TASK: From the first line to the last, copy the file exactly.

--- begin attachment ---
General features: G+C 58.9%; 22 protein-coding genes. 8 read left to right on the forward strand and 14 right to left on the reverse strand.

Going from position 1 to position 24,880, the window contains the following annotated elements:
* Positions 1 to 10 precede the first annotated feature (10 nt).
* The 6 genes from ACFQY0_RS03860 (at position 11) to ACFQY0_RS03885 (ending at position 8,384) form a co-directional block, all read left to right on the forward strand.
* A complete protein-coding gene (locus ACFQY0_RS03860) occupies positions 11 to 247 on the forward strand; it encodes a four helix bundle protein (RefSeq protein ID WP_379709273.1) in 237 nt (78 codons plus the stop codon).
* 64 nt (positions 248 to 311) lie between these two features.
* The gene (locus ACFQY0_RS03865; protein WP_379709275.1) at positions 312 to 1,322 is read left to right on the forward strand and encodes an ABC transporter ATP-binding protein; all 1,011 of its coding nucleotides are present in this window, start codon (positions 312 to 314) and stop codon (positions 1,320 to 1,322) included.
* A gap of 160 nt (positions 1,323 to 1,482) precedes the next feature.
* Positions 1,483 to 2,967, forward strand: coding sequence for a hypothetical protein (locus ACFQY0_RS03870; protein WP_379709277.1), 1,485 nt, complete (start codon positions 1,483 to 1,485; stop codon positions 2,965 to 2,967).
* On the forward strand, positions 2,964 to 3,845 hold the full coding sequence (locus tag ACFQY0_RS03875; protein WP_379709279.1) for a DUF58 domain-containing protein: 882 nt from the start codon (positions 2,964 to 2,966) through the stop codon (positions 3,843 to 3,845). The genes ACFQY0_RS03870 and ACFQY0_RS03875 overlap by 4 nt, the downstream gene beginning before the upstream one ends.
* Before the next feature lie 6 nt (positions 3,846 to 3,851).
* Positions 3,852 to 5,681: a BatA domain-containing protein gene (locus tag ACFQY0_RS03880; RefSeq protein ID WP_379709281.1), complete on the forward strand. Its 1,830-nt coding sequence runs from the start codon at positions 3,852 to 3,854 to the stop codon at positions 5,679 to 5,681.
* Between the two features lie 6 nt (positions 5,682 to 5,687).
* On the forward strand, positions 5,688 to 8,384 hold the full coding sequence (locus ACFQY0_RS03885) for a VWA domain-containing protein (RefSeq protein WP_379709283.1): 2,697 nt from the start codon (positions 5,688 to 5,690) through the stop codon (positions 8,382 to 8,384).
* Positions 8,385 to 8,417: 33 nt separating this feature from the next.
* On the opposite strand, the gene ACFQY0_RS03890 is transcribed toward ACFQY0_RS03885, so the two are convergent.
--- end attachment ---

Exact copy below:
General features: G+C 58.9%; 22 protein-coding genes. 8 read left to right on the forward strand and 14 right to left on the reverse strand.

Going from position 1 to position 24,880, the window contains the following annotated elements:
* Positions 1 to 10 precede the first annotated feature (10 nt).
* The 6 genes from ACFQY0_RS03860 (at position 11) to ACFQY0_RS03885 (ending at position 8,384) form a co-directional block, all read left to right on the forward strand.
* A complete protein-coding gene (locus ACFQY0_RS03860) occupies positions 11 to 247 on the forward strand; it encodes a four helix bundle protein (RefSeq protein ID WP_379709273.1) in 237 nt (78 codons plus the stop codon).
* 64 nt (positions 248 to 311) lie between these two features.
* The gene (locus ACFQY0_RS03865; protein WP_379709275.1) at positions 312 to 1,322 is read left to right on the forward strand and encodes an ABC transporter ATP-binding protein; all 1,011 of its coding nucleotides are present in this window, start codon (positions 312 to 314) and stop codon (positions 1,320 to 1,322) included.
* A gap of 160 nt (positions 1,323 to 1,482) precedes the next feature.
* Positions 1,483 to 2,967, forward strand: coding sequence for a hypothetical protein (locus ACFQY0_RS03870; protein WP_379709277.1), 1,485 nt, complete (start codon positions 1,483 to 1,485; stop codon positions 2,965 to 2,967).
* On the forward strand, positions 2,964 to 3,845 hold the full coding sequence (locus tag ACFQY0_RS03875; protein WP_379709279.1) for a DUF58 domain-containing protein: 882 nt from the start codon (positions 2,964 to 2,966) through the stop codon (positions 3,843 to 3,845). The genes ACFQY0_RS03870 and ACFQY0_RS03875 overlap by 4 nt, the downstream gene beginning before the upstream one ends.
* Before the next feature lie 6 nt (positions 3,846 to 3,851).
* Positions 3,852 to 5,681: a BatA domain-containing protein gene (locus tag ACFQY0_RS03880; RefSeq protein ID WP_379709281.1), complete on the forward strand. Its 1,830-nt coding sequence runs from the start codon at positions 3,852 to 3,854 to the stop codon at positions 5,679 to 5,681.
* Between the two features lie 6 nt (positions 5,682 to 5,687).
* On the forward strand, positions 5,688 to 8,384 hold the full coding sequence (locus ACFQY0_RS03885) for a VWA domain-containing protein (RefSeq protein WP_379709283.1): 2,697 nt from the start codon (positions 5,688 to 5,690) through the stop codon (positions 8,382 to 8,384).
* Positions 8,385 to 8,417: 33 nt separating this feature from the next.
* On the opposite strand, the gene ACFQY0_RS03890 is transcribed toward ACFQY0_RS03885, so the two are convergent.